His proposal to cut one-third of the NATO troops in Bosnia, about 6,000 of the 18,000, was designed as an extension of a British plan to restructure alliance forces there and in Kosovo and Macedonia under one command.
Americans comprise about 17 percent - or about 3,100 - of the NATO troops in Bosnia, and Rumsfeld's proposal would mean that about 1,000 of those would leave, said a senior U.S. defense official who spoke on condition of anonymity. The Americans hope the reduction can be accomplished by next fall.
The United States is not proposing a reduction in the NATO force in Kosovo, said the official, but that might logically be something to consider in the future. NATO has 39,000 troops in Kosovo and Macedonia, 5,700 of whom are American.
``Civil security ... is not an effective use of NATO's valuable military assets,'' Rumsfeld told defense ministers from the 19-nation alliance meeting here. It has put ``increasing strain on both our forces and our resources when they face growing demands from critical missions in the war on terrorism.''
Rumsfeld said NATO countries must improve their intelligence work, their precision weapons and especially their defenses against nuclear, chemical and biological weapons as they brace for possible future surprise attacks by terrorists.
``As we look at the devastation they unleashed in the U.S., contemplate the destruction they could wreak in New York, or London, or Paris, or Berlin with nuclear, chemical or biological weapons,'' Rumsfeld told his fellow defense chiefs.
In Sarajevo, the office of Wolfgang Petritsch, the top international administrator of Bosnia, said Petritsch still counts on the NATO-led peacekeeping force. With Bosnian Serb wartime leader Radovan Karadzic and his senior general, Ratko Mladic, still free, NATO's job is incomplete and any streamlining ``must be based on a realistic assessment of the tasks which have still to be accomplished,'' said spokesman Kevin Sullivan.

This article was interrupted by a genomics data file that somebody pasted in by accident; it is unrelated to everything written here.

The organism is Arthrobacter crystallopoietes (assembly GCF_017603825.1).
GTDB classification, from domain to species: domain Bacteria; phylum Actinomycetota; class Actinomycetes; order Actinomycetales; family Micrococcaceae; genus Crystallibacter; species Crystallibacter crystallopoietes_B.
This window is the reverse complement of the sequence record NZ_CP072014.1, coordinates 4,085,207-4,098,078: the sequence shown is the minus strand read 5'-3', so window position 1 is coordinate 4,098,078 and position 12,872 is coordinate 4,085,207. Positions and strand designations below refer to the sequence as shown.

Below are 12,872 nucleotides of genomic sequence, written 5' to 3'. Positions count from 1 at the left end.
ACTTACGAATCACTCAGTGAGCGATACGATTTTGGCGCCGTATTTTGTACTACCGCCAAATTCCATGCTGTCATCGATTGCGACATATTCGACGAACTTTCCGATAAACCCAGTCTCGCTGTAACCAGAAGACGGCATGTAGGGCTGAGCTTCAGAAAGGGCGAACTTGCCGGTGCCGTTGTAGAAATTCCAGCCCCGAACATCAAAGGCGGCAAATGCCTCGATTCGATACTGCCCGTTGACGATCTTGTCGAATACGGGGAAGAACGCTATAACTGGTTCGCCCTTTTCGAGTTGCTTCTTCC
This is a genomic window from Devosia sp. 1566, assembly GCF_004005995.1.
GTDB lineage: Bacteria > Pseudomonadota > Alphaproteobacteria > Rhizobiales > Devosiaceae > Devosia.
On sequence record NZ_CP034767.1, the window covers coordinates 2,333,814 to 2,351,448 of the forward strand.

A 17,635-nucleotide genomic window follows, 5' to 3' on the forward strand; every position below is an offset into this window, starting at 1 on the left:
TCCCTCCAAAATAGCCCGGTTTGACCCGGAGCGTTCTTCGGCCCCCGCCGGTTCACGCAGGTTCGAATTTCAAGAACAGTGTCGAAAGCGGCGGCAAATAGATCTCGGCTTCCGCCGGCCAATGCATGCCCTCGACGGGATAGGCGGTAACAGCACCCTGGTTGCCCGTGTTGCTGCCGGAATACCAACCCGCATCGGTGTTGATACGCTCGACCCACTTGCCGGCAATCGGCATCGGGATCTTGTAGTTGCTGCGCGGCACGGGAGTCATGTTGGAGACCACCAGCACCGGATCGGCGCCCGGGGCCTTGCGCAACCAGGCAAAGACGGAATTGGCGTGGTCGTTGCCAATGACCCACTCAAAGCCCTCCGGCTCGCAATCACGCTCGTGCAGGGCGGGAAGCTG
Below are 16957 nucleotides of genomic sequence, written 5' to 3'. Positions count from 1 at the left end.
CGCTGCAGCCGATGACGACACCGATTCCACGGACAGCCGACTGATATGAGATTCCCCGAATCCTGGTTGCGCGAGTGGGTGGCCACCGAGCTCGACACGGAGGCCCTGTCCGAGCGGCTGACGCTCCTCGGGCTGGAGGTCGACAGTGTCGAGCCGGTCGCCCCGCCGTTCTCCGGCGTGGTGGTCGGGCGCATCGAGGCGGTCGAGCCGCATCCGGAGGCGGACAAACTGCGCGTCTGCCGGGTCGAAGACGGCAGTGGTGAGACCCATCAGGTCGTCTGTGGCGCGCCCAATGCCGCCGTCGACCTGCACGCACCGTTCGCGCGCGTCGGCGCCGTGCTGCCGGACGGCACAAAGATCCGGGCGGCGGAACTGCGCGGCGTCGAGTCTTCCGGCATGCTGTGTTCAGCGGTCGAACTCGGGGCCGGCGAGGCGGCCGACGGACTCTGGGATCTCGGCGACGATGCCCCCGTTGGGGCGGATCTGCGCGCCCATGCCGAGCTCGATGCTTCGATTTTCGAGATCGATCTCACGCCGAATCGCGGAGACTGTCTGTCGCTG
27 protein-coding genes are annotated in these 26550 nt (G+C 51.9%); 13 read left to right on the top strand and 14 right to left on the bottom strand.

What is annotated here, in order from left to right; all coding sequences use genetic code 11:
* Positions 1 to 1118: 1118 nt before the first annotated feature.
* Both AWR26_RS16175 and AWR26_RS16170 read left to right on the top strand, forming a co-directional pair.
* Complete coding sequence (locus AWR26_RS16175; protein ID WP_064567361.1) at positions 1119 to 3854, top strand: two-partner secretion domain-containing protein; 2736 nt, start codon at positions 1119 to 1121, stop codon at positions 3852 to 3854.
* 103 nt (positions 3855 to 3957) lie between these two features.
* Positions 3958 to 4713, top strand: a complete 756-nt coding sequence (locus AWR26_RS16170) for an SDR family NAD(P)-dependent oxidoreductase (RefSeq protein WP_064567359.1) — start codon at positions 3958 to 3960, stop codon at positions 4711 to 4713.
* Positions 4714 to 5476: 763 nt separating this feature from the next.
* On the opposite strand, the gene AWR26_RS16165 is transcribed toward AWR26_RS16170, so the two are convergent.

On the streets, Sarajevans also were opposed to any NATO cutback.
``When they came, peace came,'' said waitress Senada Hasic. ``If they go, peace will go and then I'll go.''
NATO has cited terrorism and the spread of weapons of mass destruction as major threats since 1999. Nevertheless, the alliance is still heavily geared toward fighting wars to defend its members' land.
Shortly after the attacks on the World Trade Center and Pentagon, NATO invoked Article 5 of its founding treaty, declaring that the attacks on the United States were the equivalent of an attack on all 19 countries
It has sent AWACS radar planes to the United States to help fly guard patrols over cities. Otherwise, it has had no front-line role in the war in Afghanistan, and none is foreseen.
Individual countries that belong to NATO, however, have provided key support.
Rumsfeld made clear that the United States would not remove troops from Bosnia on its own, but only work in agreement with NATO, Robertson said.
The United States also wants to refocus some NATO troops across the Balkans to watch for terrorist threats, said the senior official. Robertson noted that NATO troops in Bosnia recently arrested some suspected members of Osama bin Laden's al-Qaida network.
Rumsfeld said the NATO-led military mission in Bosnia ``should have long since ended,'' but instead thousands of troops were still doing work that civilian police could handle just as well.
Several NATO defense ministers told U.S. officials in private meetings that they worry al-Qaida fighters pushed from Afghanistan might flee to neighboring countries, or even farther afield, said the senior U.S. defense official.
The defense ministers also discussed ways to increase cooperation with Russia. Defense Minister Sergei Ivanov said Russia wants to coordinate on ``security policy.''
Earlier this month, NATO foreign ministers began developing a new council where Russia could join with the allies in discussion, planning and even decision-making on specific subjects.